Victor Hugo, a French romantic poet, novelist and dramatist wrote:
03 Apr, 2013
Nations, like stars, are entitled to eclipse. All is well, provided the light returns and the eclipse does not become endless night. Dawn and resurrection are synonymous. The reappearance of the light is the same as the survival of the soul. Les Misérables (1862)
The story of Easter moves from pain and suffering to resurrection and hope. One aspect of the story cannot be presented without the other if we are to gather the whole meaning of its symbolism for our journey with victims, offenders, and communities – all of whom suffer from the dark tomb of crime and violence and who emerge time and time again into new healing and growth. For over 30 years now working with victims of violence I have described the pain of victimization as an “eclipse from the sun”. Someone has interrupted the victim’s vital connection to warmth, their lifeline (so to speak) to the source of their being, their connection to the sun. The sun is the one thing that we all need to grow and thrive. And when, as victims, our voices are not heard there is an effect of an eclipse that never ends, an eclipse in which the dawn does not emerge from the darkness. Everyone else seems to emerge from the end of the eclipse while victims feel they are left behind, still living in it. There is no end to the three days in the tomb and then the Easter resurrection. There is only endless tomb. The nature of resilience is such that in facing the tomb or the eclipse experience, people begin to adapt. Some people learn to remain in the tomb. Emerging from those conditions then becomes very difficult for people who have adapted so well to living in the pain. It is the darkness they know and understand. There may be very little experience of the sun and warmth and safety to begin with for these people, and chronic abuse and violence only serves to train us to remain in the darkness we know, clinging to the markers to which we are so well adapted. Other people respond to the eclipse experience by continuing to concentrate on rolling back the tomb stone, and they eventually emerge into the dawn of a new awaking. Both of these are natural responses to surviving pain. And, but by the grace of God, any of us who must face intolerable experiences of pain and suffering can go either way: either continually adapting to the darkness or continually seeking the light. And truth be told we often choose some of both intermingled, resulting in three steps forward then two steps backward. Besides the inadequate ways in which we label offenders and victims (as if their paths and profiles never cross), the same is true for offenders. The offender also experiences the same struggle to move out of the pain of what (s)he has done to another. Too often in our prison system everything works to keep the person in the tomb. Learning the markers of survival in the darkness becomes a way of life, so much so that the light of the sun that might bring new growth in empathy towards one’s victim and new skills towards improving one’s life on the outside, often goes unseen or at least not engaged enough to plant a seed of reform. To be seeking the light becomes a dangerous pastime to prison survival. The other unfortunate experience of suffering and the tomb is that as communities we do not readily help to roll away the stone. Instead we depend upon those inside the tomb to do the heavy lifting themselves if we are to consider helping them at all. This is true for victims and offenders alike. Victims are expected to handle their pain privately while offenders are expected to learn new behaviours on their own as if they know what the light looks like, and how to live in it in the first place. Of course the metaphor can go on and on, but the true test of compassion in the face of such pain is that the community will stand at the tomb and actively help to roll away the stone. In the biblical story, an angel rolls away the stone. We must be the angels if we are to come out of our own community eclipse. We will need to actively engage in helping people so confined, whether by the pain of victimization or the isolation of incarceration, to roll away the stone and step out of the tomb. It is difficult to let go of all that contributes to an eclipse, such as vengeance, overwhelming grief, hatred and despair, and an eye-for-an-eye mentality. If we choose to remain in the eclipse we must then be prepared to see vital parts of our courage and compassion as a society wither and fade away. As Victor Hugo says “Nations, like stars, are entitled to eclipse.” But if we wish to remain fed by compassion and hope instead of cynicism and fear, we will need to have the courage to adapt to the possibility of light and healing. We have to believe it is possible for ourselves and for others. Do we?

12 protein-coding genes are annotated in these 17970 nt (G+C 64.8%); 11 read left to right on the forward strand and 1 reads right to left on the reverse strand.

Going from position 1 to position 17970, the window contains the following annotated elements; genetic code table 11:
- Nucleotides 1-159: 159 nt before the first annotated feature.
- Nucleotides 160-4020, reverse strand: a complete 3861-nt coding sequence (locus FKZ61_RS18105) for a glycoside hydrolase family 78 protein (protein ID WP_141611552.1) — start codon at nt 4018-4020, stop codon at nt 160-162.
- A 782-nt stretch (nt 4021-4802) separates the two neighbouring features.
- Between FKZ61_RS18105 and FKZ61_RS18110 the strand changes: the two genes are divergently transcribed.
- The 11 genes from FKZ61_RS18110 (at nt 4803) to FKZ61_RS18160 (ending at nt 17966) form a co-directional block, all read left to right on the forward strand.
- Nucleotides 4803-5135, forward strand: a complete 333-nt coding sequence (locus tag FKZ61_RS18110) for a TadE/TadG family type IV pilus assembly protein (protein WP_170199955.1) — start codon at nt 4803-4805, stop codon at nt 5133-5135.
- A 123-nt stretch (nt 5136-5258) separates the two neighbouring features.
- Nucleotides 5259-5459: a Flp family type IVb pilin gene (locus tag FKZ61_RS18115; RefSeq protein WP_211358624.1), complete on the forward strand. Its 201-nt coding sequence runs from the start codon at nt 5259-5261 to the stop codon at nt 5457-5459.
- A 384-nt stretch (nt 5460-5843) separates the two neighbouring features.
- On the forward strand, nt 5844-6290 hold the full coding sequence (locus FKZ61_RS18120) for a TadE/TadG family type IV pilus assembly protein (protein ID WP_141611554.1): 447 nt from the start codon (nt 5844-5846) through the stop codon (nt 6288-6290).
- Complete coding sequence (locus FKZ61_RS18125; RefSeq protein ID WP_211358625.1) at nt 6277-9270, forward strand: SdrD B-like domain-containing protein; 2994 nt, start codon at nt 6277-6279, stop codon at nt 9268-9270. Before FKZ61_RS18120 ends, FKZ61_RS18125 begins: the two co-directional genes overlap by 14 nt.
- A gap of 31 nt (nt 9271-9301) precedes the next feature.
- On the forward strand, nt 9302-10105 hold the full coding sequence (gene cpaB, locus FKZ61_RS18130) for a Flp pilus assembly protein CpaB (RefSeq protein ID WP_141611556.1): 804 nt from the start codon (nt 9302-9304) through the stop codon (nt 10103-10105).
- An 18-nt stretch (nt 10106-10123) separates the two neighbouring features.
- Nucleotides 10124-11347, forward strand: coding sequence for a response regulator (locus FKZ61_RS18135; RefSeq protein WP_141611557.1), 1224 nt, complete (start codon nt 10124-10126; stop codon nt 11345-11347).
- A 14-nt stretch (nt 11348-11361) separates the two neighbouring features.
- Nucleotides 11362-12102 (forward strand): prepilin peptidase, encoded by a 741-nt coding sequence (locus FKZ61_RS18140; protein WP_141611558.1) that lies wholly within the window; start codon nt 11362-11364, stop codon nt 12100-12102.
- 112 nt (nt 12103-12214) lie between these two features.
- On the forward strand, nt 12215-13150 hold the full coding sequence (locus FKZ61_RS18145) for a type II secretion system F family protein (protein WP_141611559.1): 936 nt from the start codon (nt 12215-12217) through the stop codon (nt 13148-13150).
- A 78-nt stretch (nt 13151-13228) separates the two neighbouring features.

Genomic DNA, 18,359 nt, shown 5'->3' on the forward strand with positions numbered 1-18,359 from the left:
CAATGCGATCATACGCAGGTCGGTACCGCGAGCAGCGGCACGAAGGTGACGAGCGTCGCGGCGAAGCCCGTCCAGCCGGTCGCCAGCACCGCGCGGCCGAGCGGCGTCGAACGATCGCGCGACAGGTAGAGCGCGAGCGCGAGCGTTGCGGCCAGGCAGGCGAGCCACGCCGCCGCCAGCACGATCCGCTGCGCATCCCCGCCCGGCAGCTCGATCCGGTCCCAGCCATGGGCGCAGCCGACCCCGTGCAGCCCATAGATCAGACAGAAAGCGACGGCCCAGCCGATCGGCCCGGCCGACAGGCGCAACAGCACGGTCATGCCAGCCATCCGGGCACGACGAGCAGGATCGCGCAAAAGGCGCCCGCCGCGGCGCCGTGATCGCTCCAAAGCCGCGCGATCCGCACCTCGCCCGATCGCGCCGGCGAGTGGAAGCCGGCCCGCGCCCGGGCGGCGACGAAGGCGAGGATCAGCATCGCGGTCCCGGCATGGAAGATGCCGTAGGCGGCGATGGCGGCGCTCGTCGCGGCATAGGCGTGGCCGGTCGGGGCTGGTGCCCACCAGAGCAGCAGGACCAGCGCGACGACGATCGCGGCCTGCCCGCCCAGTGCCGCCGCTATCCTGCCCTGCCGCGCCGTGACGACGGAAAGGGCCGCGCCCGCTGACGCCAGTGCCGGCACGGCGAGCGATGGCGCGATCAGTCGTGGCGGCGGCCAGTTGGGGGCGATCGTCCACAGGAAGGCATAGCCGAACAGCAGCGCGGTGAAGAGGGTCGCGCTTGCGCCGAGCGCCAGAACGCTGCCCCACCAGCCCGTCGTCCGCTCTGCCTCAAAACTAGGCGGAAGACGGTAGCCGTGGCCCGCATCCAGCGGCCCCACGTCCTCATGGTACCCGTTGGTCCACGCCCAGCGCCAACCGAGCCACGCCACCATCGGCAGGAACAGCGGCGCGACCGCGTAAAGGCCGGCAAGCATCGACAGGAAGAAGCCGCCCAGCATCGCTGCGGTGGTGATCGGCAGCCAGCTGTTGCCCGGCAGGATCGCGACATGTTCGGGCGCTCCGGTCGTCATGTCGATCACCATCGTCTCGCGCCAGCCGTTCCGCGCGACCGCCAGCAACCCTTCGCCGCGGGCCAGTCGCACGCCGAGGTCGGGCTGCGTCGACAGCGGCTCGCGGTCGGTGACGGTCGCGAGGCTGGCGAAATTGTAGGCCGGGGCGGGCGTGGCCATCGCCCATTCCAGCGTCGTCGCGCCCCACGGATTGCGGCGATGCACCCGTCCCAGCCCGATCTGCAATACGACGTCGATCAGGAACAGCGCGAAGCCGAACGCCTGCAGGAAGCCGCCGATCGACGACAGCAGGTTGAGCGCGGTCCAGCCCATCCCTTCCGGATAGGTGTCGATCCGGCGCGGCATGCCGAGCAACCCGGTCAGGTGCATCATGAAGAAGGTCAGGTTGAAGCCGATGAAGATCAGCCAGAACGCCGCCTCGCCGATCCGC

Janet Handy, Executive Director
The Church Council on Justice and Corrections